|How Splattergate broke environmentalists' golden rule|
|Written by Kristin McMurray|
|Tuesday, 05 October 2010 14:55|
Media coverage of Splattergate has gone viral, possibly because 10:10's first non-apology practically encouraged people to continue copying and spreading the video—it ended with the phrase "onwards and upwards." Now, 10:10 has apologized again, and promised they really, really mean it this time, and chosen to censor the comments that apology garnered.
But until the "No Pressure" video, environmentalists have always strictly followed certain golden rules: methods of killing were restricted to the environment lashing back against people, children (sometimes polar bears) were never shown actually dying, and unsympathetic animals—or humans—were never killed. Can you imagine if they showed an overflowing ocean taking out a nest of cobras?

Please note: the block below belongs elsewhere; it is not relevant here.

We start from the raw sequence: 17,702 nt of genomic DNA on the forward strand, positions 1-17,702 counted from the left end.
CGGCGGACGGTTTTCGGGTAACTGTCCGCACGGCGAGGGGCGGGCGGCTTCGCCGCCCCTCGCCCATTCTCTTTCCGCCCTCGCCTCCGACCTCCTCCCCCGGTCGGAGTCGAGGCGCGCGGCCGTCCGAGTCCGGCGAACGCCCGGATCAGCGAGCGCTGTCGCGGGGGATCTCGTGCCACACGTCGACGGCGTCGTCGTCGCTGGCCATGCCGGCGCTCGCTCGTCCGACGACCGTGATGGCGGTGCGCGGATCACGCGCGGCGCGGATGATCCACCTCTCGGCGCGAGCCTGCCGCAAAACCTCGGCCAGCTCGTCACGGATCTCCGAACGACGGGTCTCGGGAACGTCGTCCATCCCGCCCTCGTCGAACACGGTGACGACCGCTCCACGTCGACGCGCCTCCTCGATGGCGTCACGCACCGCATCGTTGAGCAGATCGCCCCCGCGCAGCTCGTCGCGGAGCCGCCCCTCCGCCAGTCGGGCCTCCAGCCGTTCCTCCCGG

I can understand why the 10:10 campaign was surprised by the reaction to their video. After all, as Marc Morano has pointed out, killing children is not new to the Global Warming community. Copenhagen's climate summit opened with little girl trying to outrun an angry tidal wave, and that's just one of many examples.
So, did the "No Pressure" video succeed at getting our attention? Certainly, and it will continue to serve as inspiration in our fight for a balanced investigation into climate science.
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Charles Showalter RMS said: